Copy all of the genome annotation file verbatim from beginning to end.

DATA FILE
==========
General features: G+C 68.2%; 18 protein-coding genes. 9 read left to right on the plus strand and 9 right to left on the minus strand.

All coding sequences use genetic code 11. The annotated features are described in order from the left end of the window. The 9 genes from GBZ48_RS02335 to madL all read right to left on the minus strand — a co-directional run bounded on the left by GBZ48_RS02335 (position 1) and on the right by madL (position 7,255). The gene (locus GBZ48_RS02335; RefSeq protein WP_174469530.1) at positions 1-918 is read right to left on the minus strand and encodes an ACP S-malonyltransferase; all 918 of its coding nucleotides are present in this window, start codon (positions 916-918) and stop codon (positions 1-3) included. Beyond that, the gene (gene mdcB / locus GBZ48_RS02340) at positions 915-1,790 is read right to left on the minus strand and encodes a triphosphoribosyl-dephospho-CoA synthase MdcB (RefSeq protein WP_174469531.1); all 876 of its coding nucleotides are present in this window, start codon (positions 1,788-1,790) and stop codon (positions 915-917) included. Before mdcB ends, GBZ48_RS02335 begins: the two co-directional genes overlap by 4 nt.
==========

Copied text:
General features: G+C 68.2%; 18 protein-coding genes. 9 read left to right on the plus strand and 9 right to left on the minus strand.

All coding sequences use genetic code 11. The annotated features are described in order from the left end of the window. The 9 genes from GBZ48_RS02335 to madL all read right to left on the minus strand — a co-directional run bounded on the left by GBZ48_RS02335 (position 1) and on the right by madL (position 7,255). The gene (locus GBZ48_RS02335; RefSeq protein WP_174469530.1) at positions 1-918 is read right to left on the minus strand and encodes an ACP S-malonyltransferase; all 918 of its coding nucleotides are present in this window, start codon (positions 916-918) and stop codon (positions 1-3) included. Beyond that, the gene (gene mdcB / locus GBZ48_RS02340) at positions 915-1,790 is read right to left on the minus strand and encodes a triphosphoribosyl-dephospho-CoA synthase MdcB (RefSeq protein WP_174469531.1); all 876 of its coding nucleotides are present in this window, start codon (positions 1,788-1,790) and stop codon (positions 915-917) included. Before mdcB ends, GBZ48_RS02335 begins: the two co-directional genes overlap by 4 nt.